For more than a decade the Egyptian government has been working to tighten the screws on press freedom. In some cases, as with Press Law 93, the press, and particularly the press syndicate, has pushed back successfully, but the general trend has been toward increased punishments for journalists who expose wrongdoing by government officials. The Daily Star offers a good editorial on the bill.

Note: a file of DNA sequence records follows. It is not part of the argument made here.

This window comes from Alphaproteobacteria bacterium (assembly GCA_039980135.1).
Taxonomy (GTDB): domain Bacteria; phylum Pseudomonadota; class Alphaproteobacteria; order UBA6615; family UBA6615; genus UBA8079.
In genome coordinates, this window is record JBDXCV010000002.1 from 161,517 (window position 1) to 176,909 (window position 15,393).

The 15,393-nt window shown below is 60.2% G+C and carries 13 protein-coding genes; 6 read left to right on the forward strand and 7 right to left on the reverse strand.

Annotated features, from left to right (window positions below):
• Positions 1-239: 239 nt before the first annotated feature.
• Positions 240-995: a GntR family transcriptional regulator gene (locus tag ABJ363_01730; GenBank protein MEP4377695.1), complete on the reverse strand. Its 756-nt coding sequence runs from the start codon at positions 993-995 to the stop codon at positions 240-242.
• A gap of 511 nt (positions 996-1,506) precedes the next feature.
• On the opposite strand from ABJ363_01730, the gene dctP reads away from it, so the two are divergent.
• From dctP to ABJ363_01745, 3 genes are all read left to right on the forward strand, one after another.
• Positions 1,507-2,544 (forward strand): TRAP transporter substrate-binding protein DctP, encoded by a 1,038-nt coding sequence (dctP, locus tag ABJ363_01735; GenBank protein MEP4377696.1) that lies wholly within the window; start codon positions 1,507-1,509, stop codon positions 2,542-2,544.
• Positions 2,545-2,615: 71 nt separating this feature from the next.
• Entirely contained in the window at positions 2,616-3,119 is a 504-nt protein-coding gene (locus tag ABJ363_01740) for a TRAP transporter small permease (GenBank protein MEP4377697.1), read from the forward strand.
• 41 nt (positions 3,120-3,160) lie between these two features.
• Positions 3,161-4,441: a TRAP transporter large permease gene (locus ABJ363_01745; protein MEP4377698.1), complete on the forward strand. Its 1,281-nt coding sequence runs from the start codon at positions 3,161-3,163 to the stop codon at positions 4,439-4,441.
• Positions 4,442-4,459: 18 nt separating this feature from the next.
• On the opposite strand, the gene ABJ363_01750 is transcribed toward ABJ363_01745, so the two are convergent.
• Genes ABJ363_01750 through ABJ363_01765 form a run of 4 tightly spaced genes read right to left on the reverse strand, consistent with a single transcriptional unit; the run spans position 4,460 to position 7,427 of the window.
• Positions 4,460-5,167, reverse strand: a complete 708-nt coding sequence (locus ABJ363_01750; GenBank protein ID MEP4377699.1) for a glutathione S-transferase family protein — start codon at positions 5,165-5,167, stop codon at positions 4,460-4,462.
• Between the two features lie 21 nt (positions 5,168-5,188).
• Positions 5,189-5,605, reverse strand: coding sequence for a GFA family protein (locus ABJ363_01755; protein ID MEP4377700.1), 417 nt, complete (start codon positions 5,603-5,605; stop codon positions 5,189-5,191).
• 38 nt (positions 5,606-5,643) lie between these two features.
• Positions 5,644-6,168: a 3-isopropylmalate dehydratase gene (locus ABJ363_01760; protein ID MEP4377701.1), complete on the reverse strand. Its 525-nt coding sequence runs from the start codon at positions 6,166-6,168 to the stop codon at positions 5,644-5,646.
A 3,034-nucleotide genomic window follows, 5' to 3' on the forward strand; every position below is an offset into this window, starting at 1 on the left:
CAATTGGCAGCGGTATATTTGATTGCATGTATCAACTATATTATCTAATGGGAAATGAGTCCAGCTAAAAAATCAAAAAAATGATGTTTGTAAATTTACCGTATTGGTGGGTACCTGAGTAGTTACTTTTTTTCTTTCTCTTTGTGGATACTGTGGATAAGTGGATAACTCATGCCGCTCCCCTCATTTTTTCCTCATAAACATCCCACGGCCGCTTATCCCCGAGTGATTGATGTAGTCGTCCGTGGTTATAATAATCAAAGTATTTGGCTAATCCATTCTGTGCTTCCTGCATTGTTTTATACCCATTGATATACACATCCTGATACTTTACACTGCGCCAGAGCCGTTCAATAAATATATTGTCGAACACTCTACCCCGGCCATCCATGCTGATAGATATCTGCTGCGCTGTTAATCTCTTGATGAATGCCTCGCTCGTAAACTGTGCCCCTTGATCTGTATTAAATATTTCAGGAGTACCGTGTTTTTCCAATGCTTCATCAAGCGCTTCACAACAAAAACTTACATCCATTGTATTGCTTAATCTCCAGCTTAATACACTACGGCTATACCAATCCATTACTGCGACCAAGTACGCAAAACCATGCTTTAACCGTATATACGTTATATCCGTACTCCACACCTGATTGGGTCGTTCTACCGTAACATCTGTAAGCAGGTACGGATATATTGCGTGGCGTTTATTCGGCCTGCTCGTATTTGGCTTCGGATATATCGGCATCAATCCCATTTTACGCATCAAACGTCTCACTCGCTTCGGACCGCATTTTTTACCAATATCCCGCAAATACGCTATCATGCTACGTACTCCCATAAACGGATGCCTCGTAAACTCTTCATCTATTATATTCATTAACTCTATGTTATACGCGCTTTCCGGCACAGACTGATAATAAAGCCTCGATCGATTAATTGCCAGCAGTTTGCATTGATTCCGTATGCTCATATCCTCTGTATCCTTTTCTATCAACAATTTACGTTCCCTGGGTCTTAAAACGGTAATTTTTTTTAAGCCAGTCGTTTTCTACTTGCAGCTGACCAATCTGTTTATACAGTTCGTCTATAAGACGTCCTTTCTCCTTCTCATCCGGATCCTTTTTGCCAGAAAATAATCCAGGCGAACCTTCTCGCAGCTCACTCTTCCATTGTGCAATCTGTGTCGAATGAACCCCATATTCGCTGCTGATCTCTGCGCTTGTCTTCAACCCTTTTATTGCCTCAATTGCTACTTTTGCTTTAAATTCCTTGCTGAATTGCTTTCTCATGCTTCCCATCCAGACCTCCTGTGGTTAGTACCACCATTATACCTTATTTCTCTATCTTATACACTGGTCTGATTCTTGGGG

BBC NEWS | Middle East | Egypt MPs amend press libel law: "Egyptian MPs have passed controversial new publishing laws, after President Hosni Mubarak had some clauses allowing journalists to be jailed removed.
The changes failed to dampen opposition among press freedom groups, who say the government intends to silence critics.
Mr Mubarak pledged two years ago to end custodial sentences for the media but has failed to act on his promise.
The amendment allows increased fines for those making defamatory corruption allegations against officials."